Friday, March 4, 2011

Hikers worry that new accessible hiking, biking trails in Pennsylvania will attract banned motorized vehicles

From the Pittsburgh Post-Gazette

New federal rules that take effect this month are designed to make it easier for disabled people to use hiking and biking trails.

But some trail advocates are concerned that the rules could clear the way for all manner of motorized equipment, including all-terrain vehicles, dirt bikes, golf carts and Segways, which currently are banned from most trails.

Trail managers are working to develop policies that comply with the new Justice Department rules, which take effect March 15.

"It scares the heck out of me," said Judy Marshall, president of the Mon-Yough Trail Council, which manages part of the Great Allegheny Passage, a trail that connects Pittsburgh and Cumberland, Md.

"The trail right now is so user-friendly with bicycles, walkers and joggers. This new ruling opens up the door for some pieces of equipment or machines that could be dangerous because of the speeds, the noise and the pollution," she said. "We want handicapped individuals to use the trail. We have to protect the other trail users, too. We have a lot of traffic on this trail."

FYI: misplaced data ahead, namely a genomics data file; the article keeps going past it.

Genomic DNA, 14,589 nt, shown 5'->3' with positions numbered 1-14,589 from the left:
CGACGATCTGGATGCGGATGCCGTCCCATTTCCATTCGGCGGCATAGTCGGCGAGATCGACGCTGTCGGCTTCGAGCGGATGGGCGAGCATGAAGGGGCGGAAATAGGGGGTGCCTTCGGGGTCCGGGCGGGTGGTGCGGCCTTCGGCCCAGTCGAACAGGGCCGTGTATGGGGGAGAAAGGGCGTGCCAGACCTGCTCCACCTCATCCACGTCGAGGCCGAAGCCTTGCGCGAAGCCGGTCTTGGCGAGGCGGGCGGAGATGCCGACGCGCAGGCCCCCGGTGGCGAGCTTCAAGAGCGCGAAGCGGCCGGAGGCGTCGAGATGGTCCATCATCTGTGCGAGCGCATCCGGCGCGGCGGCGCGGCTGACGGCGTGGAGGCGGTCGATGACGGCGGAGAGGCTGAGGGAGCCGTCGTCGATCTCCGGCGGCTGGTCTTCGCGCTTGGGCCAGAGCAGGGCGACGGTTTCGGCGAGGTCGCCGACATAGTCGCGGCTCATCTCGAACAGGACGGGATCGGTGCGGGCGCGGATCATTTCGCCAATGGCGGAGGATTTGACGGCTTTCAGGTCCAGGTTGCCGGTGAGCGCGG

The new rules require trail managers to allow persons with disabilities to use all types of "power-driven mobility devices" -- defined essentially as anything with a motor that can be driven -- unless they have performed an assessment that concludes operating such equipment would pose a safety or environmental hazard.

Safety determinations "must be based on actual risks and not mere speculation," said Janet Zeller, national accessibility program manager for the U.S. Forest Service, in a Web seminar about the new rules.

"A person who has a mobility-related disability can go on a trail in anything with a motor that can be driven, regardless of size or horsepower, UNLESS the land manager has documented that it has completed an assessment" using Justice Department guidelines, says an advisory on the website of American Trails, a national advocacy group.

In theory, even a pickup truck would meet the definition.

Moreover, the rules do not require proof of disability. A trail user can be asked to provide "credible assurance," which includes showing a handicapped parking placard or simply telling the trail manager that he or she is using motorized equipment because of a disability.

Trail advocates worry that persons without disabilities will take advantage of the wording to bring dirt bikes, ATVs, electric bikes and other currently banned gadgets onto trails.

Linda McKenna Boxx, president of the Allegheny Trail Alliance, said the many local groups that own or manage trail segments are working on ways to comply with the new federal rules.

"We have always fully embraced having the trails accessible to those with mobility issues," she said, noting that motorized wheelchairs already are permitted. "We also have to maintain a safe environment for all of our users."